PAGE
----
A rain garden on Dennis Avenue in Silver Spring. Image by Montgomery County Department of Environmental Protection.

Montgomery County has plans to build gardens that collect and clean stormwater on the street in front of homes in older neighborhoods. Residents, however, are up in arms.

Whenever a new development is built, the developer is usually required to plan for getting rid of rainwater from big storms. They regrade the land so water flows away from houses, and often create a stormwater management pond where all the water can go.

Older neighborhoods frequently lack those things. Many streets in older neighborhoods don’t have good drainage, or have streets with no curb and gutter. After a storm, water can collect in people’s yards, causing erosion or flooding. Or, it flows directly from the street into a storm drain, collecting a lot of pollutants before dumping the water into local waterways.

Several years ago, Montgomery County started the RainScapes program to address this issue by building rain gardens on public property, including parks and schools, and giving private property owners rebates for building them on their land. Also called a bioswale, a rain garden is basically a landscaped area that’s designed to collect rainwater after a storm. They include a mix of plants, rocks, dirt, and even sand that filters the rainwater before it seeps into the ground below or is directed to a storm drain. Native plants give pollinators and other animals a welcome habitat.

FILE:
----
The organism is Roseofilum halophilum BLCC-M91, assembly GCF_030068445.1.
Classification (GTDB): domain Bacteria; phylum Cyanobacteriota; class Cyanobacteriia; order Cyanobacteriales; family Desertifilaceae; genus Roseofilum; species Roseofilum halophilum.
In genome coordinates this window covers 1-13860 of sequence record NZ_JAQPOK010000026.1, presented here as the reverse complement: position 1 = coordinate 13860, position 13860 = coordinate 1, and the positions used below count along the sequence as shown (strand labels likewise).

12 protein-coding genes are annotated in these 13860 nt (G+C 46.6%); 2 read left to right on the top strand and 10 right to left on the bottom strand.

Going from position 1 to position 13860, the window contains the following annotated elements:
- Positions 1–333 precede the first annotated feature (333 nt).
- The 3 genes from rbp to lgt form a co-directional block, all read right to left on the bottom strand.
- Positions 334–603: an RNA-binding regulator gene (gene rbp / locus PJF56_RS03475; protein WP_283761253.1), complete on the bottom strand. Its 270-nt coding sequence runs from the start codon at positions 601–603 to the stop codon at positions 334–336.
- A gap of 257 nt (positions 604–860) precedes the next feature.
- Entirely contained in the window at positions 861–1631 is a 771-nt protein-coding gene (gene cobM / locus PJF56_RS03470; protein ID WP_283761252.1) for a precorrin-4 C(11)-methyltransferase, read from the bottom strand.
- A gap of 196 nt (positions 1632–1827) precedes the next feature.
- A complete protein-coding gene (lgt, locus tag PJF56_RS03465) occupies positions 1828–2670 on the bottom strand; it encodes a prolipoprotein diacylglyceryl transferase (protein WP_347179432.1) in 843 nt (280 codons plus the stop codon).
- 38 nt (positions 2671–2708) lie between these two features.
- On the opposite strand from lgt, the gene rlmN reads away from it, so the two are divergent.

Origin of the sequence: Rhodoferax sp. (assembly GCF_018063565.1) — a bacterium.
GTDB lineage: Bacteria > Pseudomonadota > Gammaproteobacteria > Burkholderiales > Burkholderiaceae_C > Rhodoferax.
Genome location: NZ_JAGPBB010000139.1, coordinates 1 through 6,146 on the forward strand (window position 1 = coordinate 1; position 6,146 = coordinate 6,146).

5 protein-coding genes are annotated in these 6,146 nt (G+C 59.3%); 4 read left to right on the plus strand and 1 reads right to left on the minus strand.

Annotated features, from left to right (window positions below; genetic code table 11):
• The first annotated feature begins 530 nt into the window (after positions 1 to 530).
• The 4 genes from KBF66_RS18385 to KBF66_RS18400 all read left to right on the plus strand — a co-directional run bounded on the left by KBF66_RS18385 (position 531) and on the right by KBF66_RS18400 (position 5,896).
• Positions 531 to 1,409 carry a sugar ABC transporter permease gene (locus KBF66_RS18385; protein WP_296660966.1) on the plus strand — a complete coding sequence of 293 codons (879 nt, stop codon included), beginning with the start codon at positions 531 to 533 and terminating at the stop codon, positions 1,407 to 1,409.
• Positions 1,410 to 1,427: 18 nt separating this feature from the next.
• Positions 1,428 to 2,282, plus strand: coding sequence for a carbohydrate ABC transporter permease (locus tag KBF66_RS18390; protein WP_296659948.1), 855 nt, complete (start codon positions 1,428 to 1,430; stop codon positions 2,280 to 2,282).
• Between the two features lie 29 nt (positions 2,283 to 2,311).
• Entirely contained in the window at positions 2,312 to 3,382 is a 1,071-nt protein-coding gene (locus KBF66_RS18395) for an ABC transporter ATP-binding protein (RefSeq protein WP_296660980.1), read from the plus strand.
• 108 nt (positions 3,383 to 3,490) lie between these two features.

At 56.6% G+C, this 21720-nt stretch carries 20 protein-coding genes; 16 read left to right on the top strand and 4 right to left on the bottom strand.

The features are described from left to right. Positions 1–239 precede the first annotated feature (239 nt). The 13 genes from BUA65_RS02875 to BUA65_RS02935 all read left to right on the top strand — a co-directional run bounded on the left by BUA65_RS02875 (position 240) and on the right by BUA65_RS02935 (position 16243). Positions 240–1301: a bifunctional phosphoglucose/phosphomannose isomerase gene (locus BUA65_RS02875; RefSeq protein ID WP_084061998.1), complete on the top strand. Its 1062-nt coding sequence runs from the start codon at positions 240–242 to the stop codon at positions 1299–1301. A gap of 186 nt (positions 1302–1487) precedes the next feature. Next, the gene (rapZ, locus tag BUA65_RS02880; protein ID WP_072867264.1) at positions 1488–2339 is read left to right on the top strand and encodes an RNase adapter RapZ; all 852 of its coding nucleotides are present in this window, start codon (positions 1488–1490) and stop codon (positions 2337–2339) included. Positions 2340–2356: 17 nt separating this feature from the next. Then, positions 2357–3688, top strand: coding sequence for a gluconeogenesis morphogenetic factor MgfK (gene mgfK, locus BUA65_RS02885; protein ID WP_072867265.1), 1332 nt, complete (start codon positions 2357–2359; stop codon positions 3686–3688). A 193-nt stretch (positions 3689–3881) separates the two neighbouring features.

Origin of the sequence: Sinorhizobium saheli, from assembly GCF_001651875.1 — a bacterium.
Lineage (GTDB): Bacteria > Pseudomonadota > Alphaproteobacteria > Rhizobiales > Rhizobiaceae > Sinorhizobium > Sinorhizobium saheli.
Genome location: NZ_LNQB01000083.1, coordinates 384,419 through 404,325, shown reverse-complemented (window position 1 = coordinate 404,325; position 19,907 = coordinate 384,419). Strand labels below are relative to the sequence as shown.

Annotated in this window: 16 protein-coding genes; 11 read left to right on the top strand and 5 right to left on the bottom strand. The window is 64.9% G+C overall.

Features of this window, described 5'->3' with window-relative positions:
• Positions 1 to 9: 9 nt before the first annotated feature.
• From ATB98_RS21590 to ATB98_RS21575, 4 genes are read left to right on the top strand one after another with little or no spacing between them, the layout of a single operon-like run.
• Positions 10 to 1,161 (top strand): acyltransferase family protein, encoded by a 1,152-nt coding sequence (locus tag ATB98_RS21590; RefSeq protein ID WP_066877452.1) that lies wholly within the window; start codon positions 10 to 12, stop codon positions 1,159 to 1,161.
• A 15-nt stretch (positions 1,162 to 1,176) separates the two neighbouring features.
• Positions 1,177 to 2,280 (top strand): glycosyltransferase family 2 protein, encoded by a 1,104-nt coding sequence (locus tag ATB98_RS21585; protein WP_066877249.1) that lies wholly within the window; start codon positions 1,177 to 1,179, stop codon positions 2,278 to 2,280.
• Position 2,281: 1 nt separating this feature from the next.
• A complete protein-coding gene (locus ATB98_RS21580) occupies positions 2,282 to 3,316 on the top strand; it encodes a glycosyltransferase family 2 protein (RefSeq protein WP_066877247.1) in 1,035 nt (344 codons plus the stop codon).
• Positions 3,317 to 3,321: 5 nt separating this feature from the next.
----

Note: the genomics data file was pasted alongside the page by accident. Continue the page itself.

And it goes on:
People are mad

Currently, the county is working on plans to build them in Wheaton Woods, a 1950s-era neighborhood between Wheaton and Rockville where flooding is an issue. However, some neighbors are fighting it. One resident told Channel 7 that the gardens are dangerous because people will fall in them. Another claimed that they would hurt his property values, while a third worried that stormwater pollution will somehow end up in his yard instead.

A yard sign in Wheaton Woods protesting rain gardens. Image by the author.

Neighbors asked about the rain gardens at a recent county executive debate in Aspen Hill. In response, candidates Marc Elrich and David Blair referred to them as “pits of death” and repeated the claims that they were unsafe.

Elrich, a current county councilmember, accused the county of misleading people. “The pictures that I saw are radically different from what I’ve been shown of what these are supposed to look like,” he told the crowd, adding that nobody knew if the rain gardens were eliminating the biggest sources of water pollution.

According to the Chesapeake Bay Foundation, the largest sources of pollution after agriculture come from vehicle exhaust and lawn fertilizer, things which would be pretty common in a suburban neighborhood like Wheaton Woods.

Here's what a rain garden looks like

Over the past six years, county has built more than 300 rain gardens in thirteen older neighborhoods, mostly around Bethesda, Silver Spring, and Wheaton. They’re built using public funds, in the public right-of-way next to the street, and are maintained by the county. Each one costs between $25,000 and $35,000 to build.